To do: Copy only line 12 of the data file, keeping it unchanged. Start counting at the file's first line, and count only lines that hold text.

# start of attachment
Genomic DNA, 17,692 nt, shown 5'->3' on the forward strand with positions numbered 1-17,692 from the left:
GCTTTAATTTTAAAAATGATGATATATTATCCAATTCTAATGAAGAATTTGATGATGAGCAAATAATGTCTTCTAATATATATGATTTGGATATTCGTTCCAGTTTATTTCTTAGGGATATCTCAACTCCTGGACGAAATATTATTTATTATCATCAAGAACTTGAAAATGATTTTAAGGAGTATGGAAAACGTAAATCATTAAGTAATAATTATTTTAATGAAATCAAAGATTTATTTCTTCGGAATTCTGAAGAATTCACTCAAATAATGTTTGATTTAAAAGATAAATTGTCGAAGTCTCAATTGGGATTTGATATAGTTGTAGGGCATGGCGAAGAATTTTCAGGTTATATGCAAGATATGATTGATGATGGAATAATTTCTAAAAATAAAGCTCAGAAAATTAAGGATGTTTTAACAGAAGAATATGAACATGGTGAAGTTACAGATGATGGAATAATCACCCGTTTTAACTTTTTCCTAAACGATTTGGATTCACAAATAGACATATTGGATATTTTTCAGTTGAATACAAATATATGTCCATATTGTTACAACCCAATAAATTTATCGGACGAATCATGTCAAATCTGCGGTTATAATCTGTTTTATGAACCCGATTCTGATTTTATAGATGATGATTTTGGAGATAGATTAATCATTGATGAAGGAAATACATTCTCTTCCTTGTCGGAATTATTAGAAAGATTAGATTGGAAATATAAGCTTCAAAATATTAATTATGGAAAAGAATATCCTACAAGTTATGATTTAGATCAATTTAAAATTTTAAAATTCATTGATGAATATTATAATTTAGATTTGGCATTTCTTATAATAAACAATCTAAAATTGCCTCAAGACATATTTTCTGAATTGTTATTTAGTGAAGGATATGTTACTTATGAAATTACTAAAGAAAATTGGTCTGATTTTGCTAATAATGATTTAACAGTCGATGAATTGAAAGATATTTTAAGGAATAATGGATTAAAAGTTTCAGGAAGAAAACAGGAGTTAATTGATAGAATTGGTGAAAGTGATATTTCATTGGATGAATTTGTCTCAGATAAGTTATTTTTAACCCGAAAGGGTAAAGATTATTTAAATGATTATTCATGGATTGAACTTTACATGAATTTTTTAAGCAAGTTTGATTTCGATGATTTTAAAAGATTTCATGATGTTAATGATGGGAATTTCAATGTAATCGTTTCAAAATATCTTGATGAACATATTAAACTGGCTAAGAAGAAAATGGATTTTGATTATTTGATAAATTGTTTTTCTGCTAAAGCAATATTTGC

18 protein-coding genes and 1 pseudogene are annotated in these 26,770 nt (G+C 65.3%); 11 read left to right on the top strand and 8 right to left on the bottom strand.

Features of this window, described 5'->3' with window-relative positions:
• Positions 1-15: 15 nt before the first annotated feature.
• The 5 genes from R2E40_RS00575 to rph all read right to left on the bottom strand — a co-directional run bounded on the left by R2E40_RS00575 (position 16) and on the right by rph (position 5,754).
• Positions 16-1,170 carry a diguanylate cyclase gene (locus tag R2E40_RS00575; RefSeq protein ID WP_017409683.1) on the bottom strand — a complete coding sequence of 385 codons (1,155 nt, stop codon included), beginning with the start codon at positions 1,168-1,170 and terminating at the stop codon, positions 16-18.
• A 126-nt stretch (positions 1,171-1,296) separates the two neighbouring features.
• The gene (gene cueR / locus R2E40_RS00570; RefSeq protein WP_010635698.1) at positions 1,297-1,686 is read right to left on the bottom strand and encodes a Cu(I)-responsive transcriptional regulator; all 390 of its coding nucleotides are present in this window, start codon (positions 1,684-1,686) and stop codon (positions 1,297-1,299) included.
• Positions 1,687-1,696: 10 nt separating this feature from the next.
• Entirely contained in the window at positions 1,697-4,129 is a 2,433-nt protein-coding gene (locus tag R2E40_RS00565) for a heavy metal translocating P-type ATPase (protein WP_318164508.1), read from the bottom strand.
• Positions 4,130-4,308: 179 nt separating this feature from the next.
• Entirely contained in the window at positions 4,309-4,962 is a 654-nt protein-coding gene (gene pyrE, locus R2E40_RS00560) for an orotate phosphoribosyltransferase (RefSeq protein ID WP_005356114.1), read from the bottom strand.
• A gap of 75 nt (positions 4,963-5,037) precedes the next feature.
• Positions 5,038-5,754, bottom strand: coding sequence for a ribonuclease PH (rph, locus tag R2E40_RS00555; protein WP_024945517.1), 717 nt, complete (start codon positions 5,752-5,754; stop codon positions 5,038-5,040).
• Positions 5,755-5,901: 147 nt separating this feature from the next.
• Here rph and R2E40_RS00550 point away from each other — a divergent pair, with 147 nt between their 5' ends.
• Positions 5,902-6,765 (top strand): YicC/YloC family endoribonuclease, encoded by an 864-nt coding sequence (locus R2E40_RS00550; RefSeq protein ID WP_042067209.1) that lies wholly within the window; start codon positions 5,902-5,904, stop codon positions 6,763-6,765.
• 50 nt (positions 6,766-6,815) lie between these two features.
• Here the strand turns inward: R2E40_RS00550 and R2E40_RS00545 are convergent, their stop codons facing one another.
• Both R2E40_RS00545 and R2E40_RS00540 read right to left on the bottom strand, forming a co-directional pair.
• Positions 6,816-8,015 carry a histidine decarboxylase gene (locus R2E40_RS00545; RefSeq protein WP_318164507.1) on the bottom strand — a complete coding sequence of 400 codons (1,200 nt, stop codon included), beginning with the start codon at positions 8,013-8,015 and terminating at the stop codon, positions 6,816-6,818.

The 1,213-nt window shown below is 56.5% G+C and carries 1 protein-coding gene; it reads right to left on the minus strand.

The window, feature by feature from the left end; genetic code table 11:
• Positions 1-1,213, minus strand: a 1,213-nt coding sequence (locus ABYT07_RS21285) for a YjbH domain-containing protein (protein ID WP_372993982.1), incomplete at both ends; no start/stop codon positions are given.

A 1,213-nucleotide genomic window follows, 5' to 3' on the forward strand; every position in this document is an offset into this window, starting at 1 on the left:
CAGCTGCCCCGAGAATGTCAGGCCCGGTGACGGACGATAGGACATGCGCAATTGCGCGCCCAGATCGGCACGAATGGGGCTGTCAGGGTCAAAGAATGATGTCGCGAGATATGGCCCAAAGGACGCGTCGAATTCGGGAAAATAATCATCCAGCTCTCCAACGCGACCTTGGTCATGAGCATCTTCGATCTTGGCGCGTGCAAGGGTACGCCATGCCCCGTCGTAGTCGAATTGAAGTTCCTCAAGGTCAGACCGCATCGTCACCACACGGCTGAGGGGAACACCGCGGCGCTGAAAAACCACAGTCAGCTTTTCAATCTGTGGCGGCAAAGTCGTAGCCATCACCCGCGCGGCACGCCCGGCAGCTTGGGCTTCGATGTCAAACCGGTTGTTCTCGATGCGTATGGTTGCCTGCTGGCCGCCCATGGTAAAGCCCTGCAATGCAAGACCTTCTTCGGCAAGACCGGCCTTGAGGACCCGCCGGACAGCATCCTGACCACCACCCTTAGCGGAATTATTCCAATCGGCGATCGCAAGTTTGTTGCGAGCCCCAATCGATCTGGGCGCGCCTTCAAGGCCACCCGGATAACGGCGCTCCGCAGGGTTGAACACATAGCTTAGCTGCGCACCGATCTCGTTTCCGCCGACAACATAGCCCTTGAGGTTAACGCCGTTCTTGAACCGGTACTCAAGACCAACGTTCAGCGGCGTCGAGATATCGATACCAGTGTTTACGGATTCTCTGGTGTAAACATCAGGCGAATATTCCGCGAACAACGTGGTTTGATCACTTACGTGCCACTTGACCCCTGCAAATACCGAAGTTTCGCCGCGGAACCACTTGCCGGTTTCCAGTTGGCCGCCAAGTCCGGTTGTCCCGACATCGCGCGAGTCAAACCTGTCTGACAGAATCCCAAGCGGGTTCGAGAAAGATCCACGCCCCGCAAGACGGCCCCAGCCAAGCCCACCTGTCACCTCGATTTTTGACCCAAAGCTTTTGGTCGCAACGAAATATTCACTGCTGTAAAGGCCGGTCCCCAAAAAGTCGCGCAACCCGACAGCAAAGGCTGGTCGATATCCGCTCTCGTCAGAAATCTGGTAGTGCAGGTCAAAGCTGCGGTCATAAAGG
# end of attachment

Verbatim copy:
• Positions 4,130-4,308: 179 nt separating this feature from the next.